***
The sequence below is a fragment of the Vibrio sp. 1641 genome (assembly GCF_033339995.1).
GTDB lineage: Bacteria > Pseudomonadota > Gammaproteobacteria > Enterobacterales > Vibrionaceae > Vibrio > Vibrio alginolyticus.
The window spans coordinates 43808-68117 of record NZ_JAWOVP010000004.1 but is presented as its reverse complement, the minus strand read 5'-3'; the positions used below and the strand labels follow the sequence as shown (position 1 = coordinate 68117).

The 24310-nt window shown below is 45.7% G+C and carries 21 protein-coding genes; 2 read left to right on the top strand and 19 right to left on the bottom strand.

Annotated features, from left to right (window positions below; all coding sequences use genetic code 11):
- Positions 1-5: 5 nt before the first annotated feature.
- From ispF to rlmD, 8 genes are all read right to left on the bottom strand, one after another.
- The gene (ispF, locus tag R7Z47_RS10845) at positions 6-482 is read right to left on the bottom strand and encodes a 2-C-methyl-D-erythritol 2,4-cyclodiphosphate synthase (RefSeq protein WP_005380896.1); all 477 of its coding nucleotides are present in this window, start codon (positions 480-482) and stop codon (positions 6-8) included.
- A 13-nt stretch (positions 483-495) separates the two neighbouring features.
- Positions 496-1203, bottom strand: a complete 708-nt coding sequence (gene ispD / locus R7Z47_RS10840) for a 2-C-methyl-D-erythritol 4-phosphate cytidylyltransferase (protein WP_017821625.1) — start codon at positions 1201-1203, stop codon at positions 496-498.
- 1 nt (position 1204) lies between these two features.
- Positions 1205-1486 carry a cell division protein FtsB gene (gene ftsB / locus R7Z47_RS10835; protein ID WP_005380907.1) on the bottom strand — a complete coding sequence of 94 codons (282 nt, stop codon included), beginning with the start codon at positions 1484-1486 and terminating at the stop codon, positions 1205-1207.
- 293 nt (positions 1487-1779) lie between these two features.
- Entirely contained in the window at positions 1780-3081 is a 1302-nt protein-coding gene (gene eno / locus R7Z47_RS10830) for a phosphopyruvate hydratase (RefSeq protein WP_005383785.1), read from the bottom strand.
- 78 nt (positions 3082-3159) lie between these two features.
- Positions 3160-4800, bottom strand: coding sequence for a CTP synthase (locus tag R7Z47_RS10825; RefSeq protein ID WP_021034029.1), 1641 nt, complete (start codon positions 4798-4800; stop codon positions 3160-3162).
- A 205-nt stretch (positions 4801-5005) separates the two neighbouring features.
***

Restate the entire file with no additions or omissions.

The sequence below is a fragment of the Vibrio sp. 1641 genome (assembly GCF_033339995.1).
GTDB lineage: Bacteria > Pseudomonadota > Gammaproteobacteria > Enterobacterales > Vibrionaceae > Vibrio > Vibrio alginolyticus.
The window spans coordinates 43808-68117 of record NZ_JAWOVP010000004.1 but is presented as its reverse complement, the minus strand read 5'-3'; the positions used below and the strand labels follow the sequence as shown (position 1 = coordinate 68117).

The 24310-nt window shown below is 45.7% G+C and carries 21 protein-coding genes; 2 read left to right on the top strand and 19 right to left on the bottom strand.

Annotated features, from left to right (window positions below; all coding sequences use genetic code 11):
- Positions 1-5: 5 nt before the first annotated feature.
- From ispF to rlmD, 8 genes are all read right to left on the bottom strand, one after another.
- The gene (ispF, locus tag R7Z47_RS10845) at positions 6-482 is read right to left on the bottom strand and encodes a 2-C-methyl-D-erythritol 2,4-cyclodiphosphate synthase (RefSeq protein WP_005380896.1); all 477 of its coding nucleotides are present in this window, start codon (positions 480-482) and stop codon (positions 6-8) included.
- A 13-nt stretch (positions 483-495) separates the two neighbouring features.
- Positions 496-1203, bottom strand: a complete 708-nt coding sequence (gene ispD / locus R7Z47_RS10840) for a 2-C-methyl-D-erythritol 4-phosphate cytidylyltransferase (protein WP_017821625.1) — start codon at positions 1201-1203, stop codon at positions 496-498.
- 1 nt (position 1204) lies between these two features.
- Positions 1205-1486 carry a cell division protein FtsB gene (gene ftsB / locus R7Z47_RS10835; protein ID WP_005380907.1) on the bottom strand — a complete coding sequence of 94 codons (282 nt, stop codon included), beginning with the start codon at positions 1484-1486 and terminating at the stop codon, positions 1205-1207.
- 293 nt (positions 1487-1779) lie between these two features.
- Entirely contained in the window at positions 1780-3081 is a 1302-nt protein-coding gene (gene eno / locus R7Z47_RS10830) for a phosphopyruvate hydratase (RefSeq protein WP_005383785.1), read from the bottom strand.
- 78 nt (positions 3082-3159) lie between these two features.
- Positions 3160-4800, bottom strand: coding sequence for a CTP synthase (locus tag R7Z47_RS10825; RefSeq protein ID WP_021034029.1), 1641 nt, complete (start codon positions 4798-4800; stop codon positions 3160-3162).
- A 205-nt stretch (positions 4801-5005) separates the two neighbouring features.